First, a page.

“Thousands of vaccination teams have traversed the vast Democratic Republic of Congo (DRC) on foot, by motorbike, boat and car, in a campaign to immunize at least 14 million children against polio, the U.N. Children’s Fund (UNICEF) said,” IRIN reports. The campaign, which was run over three days beginning October 20 by the government with support from UNICEF, also provided vitamin A supplements and deworming, IRIN notes.
UNICEF released a statement on Tuesday correcting an October 21 report by its office in Madagascar “expressing concern over a resurgence of polio in Madagascar after a routine health survey identified vaccine-derived poliovirus (VDPV) in several healthy children.” According to the statement, “there was no re-emergence of polio in Madagascar,” and “[t]he last wild poliovirus case in Madagascar was detected in 1997.”
A new report from the Global Polio Eradication Initiative (GPEI) “has concluded that the major obstacle to eradication is not political or scientific or monetary, but something seemingly mundane — bad management,” health reporter Andre Picard writes in his Globe and Mail column, adding that “the panel offers concrete proposals for what needs to be done to close the deal.” He continues, “The fundamental problem though, according to the expert panel, is that the global eradication effort is overeager to celebrate the successes (like India) and ignore the failures (like Pakistan).”
Though the number of new polio cases has dropped by 99 percent over the past 20 years, World Polio Day is recognized “because we havenâ€™t done enough yet,” Bill Gates, co-chair of the Bill & Melinda Gates Foundation, writes in his blog, “The Gates Notes.” He continues, “The last one percent is the hardest percent, and we have to do even more than weâ€™ve already done if we hope to finish the job on polio. The day the world is declared polio free is the day we can really begin celebrating” (10/21).
“India has not had a case of polio in nine months, raising hopes the country is on the verge of defeating the disease, health officials said Monday,” the Associated Press reports. “India remains one of only four countries in the world where polio is still endemic, and the nine months that it has been without a case is the longest since eradication efforts were launched nearly two decades ago,” the AP writes, adding, “A country is declared polio free when no cases of the disease are reported for three years, according to the World Health Organization.”
“An outbreak of polio in three children from the south of Madagascar has raised concerns over a possible resurgence of this crippling disease,” BBC News reports, adding, “UNICEF spokesman Daniel Timme says three cases of polio without symptoms have been identified … during UNICEF’s Mother and Child Health week following tests and urine samples” (Healy, 10/22). “Although the children are currently not showing symptoms of polio, [Timme] said symptoms of the disease could make itself known at any time” Examiner.com writes (Herriman, 10/22).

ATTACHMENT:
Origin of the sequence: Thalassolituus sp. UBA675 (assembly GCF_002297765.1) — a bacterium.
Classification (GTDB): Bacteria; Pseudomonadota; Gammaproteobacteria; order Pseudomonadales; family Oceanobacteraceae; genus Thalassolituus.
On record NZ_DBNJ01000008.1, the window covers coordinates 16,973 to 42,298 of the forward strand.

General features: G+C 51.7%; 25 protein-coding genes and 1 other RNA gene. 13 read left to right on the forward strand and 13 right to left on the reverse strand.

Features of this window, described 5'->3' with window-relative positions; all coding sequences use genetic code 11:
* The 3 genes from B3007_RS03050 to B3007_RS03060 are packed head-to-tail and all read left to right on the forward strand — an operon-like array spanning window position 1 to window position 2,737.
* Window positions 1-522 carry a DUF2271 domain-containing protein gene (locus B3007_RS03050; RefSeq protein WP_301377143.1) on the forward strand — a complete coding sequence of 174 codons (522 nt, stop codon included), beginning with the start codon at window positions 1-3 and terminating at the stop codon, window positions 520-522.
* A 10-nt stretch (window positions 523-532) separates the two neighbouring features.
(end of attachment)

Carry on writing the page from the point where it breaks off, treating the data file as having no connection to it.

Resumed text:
The latest quarterly report (.pdf) by an independent board that monitors the progress of the Global Polio Eradication Initiative (GPEI), released in mid-October, warned that “unless the program addresses ‘fundamental problems,’ there is a ‘substantial risk’ that stopping polio transmission will not be achieved by end-2012,” AlertNet reports. “‘Important changes in style, commitment and accountability are essential,’ the panel of international health experts said,” according to AlertNet, which adds, “Afghanistan, India, Nigeria and Pakistan are still classified as ‘polio-endemic,'” and “in Angola, Chad and Democratic Republic of Congo, transmission has become re-established for 12 months or more.”
“Clearly, there is no room for complacency” in India’s efforts to eradicate polio, defined by the WHO as no recorded case of the disease for three years, because “[t]he goal of complete eradication is within reach,” Deepak Gupta, a senior U.N. professional in Strategic Health/Development Communication, writes in an Asia Sentinel opinion piece. “[T]he next three years — till 2014 — will be crucial,” he writes, meaning experts should focus on “intense communication and preventive work, especially with regard to critical risk-factors like poor routine immunization and lack of proper sanitation,” he states, concluding, “The challenge is to ensure the sustainability of the success achieved so far” (10/19).
“China vaccinated 4.5 million children and young adults over the last five weeks in the western region of Xinjiang in a fight against polio after the disease paralyzed 17 people and killed one of them, the World Health Organization said,” according to Reuters. This is the first outbreak of polio in China since 1999, “and scientists say the strain originated from Pakistan,” one of four remaining countries where polio is endemic, the news service writes.
The Los Angeles Times examines polio eradication campaigns in Pakistan, which is one of just four countries where the disease remains endemic. “Several factors have stood in the way of eradication,” including tribal violence, migration within the country and “an intense mistrust among some Pakistanis for the vaccines and the people who supply and administer them,” according to the newspaper (Rodriguez, 10/16).